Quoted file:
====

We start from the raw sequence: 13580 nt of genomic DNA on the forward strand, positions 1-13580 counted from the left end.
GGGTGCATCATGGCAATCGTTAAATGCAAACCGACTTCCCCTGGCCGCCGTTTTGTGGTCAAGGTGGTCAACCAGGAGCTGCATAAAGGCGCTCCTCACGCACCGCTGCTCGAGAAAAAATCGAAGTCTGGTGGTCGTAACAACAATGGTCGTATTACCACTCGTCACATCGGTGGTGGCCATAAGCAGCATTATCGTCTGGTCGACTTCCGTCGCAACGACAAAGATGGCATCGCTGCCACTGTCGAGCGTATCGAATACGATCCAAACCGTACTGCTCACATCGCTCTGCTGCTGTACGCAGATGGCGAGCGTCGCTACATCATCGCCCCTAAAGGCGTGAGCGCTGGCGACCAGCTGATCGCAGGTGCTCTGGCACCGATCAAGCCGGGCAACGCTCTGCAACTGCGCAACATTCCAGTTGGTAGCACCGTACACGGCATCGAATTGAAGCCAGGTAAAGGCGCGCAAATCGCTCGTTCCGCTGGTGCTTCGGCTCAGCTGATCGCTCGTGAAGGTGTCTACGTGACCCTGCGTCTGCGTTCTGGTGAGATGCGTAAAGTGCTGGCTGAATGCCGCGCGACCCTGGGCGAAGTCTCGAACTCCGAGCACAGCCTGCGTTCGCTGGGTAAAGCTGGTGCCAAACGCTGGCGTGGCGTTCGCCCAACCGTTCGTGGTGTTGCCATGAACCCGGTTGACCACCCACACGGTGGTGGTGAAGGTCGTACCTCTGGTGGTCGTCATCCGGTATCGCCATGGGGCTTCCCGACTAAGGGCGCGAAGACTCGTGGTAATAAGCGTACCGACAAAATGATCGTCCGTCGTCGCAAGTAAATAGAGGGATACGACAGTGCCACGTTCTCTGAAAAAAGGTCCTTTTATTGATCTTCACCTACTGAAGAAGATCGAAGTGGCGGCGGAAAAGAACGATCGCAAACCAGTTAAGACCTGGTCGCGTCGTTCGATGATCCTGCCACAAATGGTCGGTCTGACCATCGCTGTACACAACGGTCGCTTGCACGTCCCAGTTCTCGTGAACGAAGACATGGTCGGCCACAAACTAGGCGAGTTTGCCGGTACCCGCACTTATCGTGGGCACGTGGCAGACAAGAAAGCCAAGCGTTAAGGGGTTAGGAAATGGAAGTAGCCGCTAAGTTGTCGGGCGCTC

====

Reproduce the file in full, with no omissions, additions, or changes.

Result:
We start from the raw sequence: 13580 nt of genomic DNA on the forward strand, positions 1-13580 counted from the left end.
GGGTGCATCATGGCAATCGTTAAATGCAAACCGACTTCCCCTGGCCGCCGTTTTGTGGTCAAGGTGGTCAACCAGGAGCTGCATAAAGGCGCTCCTCACGCACCGCTGCTCGAGAAAAAATCGAAGTCTGGTGGTCGTAACAACAATGGTCGTATTACCACTCGTCACATCGGTGGTGGCCATAAGCAGCATTATCGTCTGGTCGACTTCCGTCGCAACGACAAAGATGGCATCGCTGCCACTGTCGAGCGTATCGAATACGATCCAAACCGTACTGCTCACATCGCTCTGCTGCTGTACGCAGATGGCGAGCGTCGCTACATCATCGCCCCTAAAGGCGTGAGCGCTGGCGACCAGCTGATCGCAGGTGCTCTGGCACCGATCAAGCCGGGCAACGCTCTGCAACTGCGCAACATTCCAGTTGGTAGCACCGTACACGGCATCGAATTGAAGCCAGGTAAAGGCGCGCAAATCGCTCGTTCCGCTGGTGCTTCGGCTCAGCTGATCGCTCGTGAAGGTGTCTACGTGACCCTGCGTCTGCGTTCTGGTGAGATGCGTAAAGTGCTGGCTGAATGCCGCGCGACCCTGGGCGAAGTCTCGAACTCCGAGCACAGCCTGCGTTCGCTGGGTAAAGCTGGTGCCAAACGCTGGCGTGGCGTTCGCCCAACCGTTCGTGGTGTTGCCATGAACCCGGTTGACCACCCACACGGTGGTGGTGAAGGTCGTACCTCTGGTGGTCGTCATCCGGTATCGCCATGGGGCTTCCCGACTAAGGGCGCGAAGACTCGTGGTAATAAGCGTACCGACAAAATGATCGTCCGTCGTCGCAAGTAAATAGAGGGATACGACAGTGCCACGTTCTCTGAAAAAAGGTCCTTTTATTGATCTTCACCTACTGAAGAAGATCGAAGTGGCGGCGGAAAAGAACGATCGCAAACCAGTTAAGACCTGGTCGCGTCGTTCGATGATCCTGCCACAAATGGTCGGTCTGACCATCGCTGTACACAACGGTCGCTTGCACGTCCCAGTTCTCGTGAACGAAGACATGGTCGGCCACAAACTAGGCGAGTTTGCCGGTACCCGCACTTATCGTGGGCACGTGGCAGACAAGAAAGCCAAGCGTTAAGGGGTTAGGAAATGGAAGTAGCCGCTAAGTTGTCGGGCGCTC